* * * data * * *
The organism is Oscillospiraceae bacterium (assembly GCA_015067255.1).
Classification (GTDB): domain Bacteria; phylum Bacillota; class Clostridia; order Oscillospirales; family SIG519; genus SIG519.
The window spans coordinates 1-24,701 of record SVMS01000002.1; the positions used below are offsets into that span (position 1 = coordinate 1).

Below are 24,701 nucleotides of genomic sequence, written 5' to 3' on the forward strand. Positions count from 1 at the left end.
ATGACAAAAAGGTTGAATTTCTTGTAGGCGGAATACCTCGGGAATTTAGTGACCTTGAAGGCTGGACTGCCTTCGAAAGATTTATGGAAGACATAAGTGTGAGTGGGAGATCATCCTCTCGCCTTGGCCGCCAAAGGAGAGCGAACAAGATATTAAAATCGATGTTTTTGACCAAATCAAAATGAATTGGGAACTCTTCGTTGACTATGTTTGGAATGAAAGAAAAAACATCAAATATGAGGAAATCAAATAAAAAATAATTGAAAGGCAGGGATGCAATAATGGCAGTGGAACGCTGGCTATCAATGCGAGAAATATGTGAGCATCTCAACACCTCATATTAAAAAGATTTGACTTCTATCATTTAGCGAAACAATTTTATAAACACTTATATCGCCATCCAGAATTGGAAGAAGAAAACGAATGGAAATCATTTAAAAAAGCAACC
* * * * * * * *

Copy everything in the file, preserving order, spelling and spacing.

The organism is Oscillospiraceae bacterium (assembly GCA_015067255.1).
Classification (GTDB): domain Bacteria; phylum Bacillota; class Clostridia; order Oscillospirales; family SIG519; genus SIG519.
The window spans coordinates 1-24,701 of record SVMS01000002.1; the positions used below are offsets into that span (position 1 = coordinate 1).

Below are 24,701 nucleotides of genomic sequence, written 5' to 3' on the forward strand. Positions count from 1 at the left end.
ATGACAAAAAGGTTGAATTTCTTGTAGGCGGAATACCTCGGGAATTTAGTGACCTTGAAGGCTGGACTGCCTTCGAAAGATTTATGGAAGACATAAGTGTGAGTGGGAGATCATCCTCTCGCCTTGGCCGCCAAAGGAGAGCGAACAAGATATTAAAATCGATGTTTTTGACCAAATCAAAATGAATTGGGAACTCTTCGTTGACTATGTTTGGAATGAAAGAAAAAACATCAAATATGAGGAAATCAAATAAAAAATAATTGAAAGGCAGGGATGCAATAATGGCAGTGGAACGCTGGCTATCAATGCGAGAAATATGTGAGCATCTCAACACCTCATATTAAAAAGATTTGACTTCTATCATTTAGCGAAACAATTTTATAAACACTTATATCGCCATCCAGAATTGGAAGAAGAAAACGAATGGAAATCATTTAAAAAAGCAACC